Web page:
4 4 TROY BUTLER A random variable X follows the Poisson distribution with parameter λ (λ > 0) if the pmf of X is given by e λ λ x x! x {0, 1, 2, 3,...} p(x; λ) = 0 otherwise. Remark 1. Given a binomial pmf b(x; n, p), if we let n and p 0 s.t. np λ > 0, then b(x; n, p) p(x; λ). The above remark implies that even though the binomial distribution might be the correct distribution to model the specific problem you are considering, it might be more computationally practical to use a Poisson distribution to approximate the answers. However, this approximation only holds in certain cases and we use the rule of thumb that this approximation holds when n > 50 and nρ < 5. In this case, we approximate the binomial distribution with the Poisson distribution where λ = nρ. Theorem 1. If the number of events that can occur in a time interval are independent with a mean rate λ and there are t disjoint time intervals, then X = the number of events occurring in the t time intervals follows a Poisson distribution with mean λt. Returning again to the example of first time home-buyers, we might want to model the number of firsttime home buyers in any year. We would have to know or be given data over the years in which to estimate the mean number of first-time home buyers to use as the parameter in the Poisson distribution. Suppose we have such a model distribution and the mean number of first-time home buyers in any 12 month span is 24,000, and we now want to model the number of first-time home buyers in any 6 month span, then it is reasonable to take a Poisson distribution with parameter 12,000 (by the above theorem) Non-named distributions. When given a description of a finite (or countable) sample space and a rv X that does not conform to the type of descriptions that the named distributions above model, we must use the description along with rules of probabilitiy/logic/etc. to determine the distribution of X (meaning we must determine what the pmf is). 3. Continuous random variables and their distributions The common continuous distributions used in this class are the uniform, exponential, and normal/student T distributions. It will almost always be immediately clear from context which one applies as terms like uniform or equally likely show up when describing the uniform distribution and you will almost always be told whether or not the exponential or normal distribution is used to model the distribution of a particular rv. The exception is when we consider statistics (quick: what is a statistic?). Specifically, we often look at sample means or sample proportions as statistics and with a large enough sample size, the distributions of these statistics are approximately normal (Student T is approximately normal) by the Central Limit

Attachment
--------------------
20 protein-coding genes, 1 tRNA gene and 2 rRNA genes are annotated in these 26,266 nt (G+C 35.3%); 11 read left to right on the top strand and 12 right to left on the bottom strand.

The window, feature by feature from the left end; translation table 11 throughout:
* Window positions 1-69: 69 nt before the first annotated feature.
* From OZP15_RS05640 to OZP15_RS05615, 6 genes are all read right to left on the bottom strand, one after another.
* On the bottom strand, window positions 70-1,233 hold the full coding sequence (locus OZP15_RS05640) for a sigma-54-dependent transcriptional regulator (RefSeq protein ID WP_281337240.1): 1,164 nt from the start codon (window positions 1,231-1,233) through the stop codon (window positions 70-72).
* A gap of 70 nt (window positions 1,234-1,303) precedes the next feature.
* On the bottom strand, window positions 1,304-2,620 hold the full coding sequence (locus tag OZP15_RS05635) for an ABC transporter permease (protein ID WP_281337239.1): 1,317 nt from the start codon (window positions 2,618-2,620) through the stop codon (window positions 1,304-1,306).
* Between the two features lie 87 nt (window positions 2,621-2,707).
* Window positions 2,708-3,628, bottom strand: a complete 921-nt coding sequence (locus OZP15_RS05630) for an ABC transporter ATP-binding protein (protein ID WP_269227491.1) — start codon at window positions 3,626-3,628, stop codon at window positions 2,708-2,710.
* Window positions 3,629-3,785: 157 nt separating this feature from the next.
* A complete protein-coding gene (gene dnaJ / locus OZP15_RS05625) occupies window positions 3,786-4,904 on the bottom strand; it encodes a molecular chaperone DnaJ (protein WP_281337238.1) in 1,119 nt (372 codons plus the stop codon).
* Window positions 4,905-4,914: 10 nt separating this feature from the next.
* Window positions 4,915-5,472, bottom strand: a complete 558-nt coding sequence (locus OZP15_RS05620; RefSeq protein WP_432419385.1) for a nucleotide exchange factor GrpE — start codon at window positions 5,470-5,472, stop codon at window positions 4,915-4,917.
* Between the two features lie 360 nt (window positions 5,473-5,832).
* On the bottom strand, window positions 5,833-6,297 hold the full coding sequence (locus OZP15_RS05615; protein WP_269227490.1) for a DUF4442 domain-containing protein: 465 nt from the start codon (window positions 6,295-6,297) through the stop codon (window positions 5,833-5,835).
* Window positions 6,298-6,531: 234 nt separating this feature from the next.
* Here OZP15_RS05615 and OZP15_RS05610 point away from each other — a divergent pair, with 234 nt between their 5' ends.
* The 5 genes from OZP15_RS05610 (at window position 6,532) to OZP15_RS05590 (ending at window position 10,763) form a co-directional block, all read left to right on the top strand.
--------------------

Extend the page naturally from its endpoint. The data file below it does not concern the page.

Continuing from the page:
5 STAT 315: HOW TO CHOOSE A DISTRIBUTION FOR A RANDOM VARIABLE 5 Theorem (CLT). You will know which distribution to use in these cases based on the sample size and the use of either the exact or approximate standard deviation as we discuss in chapter 7.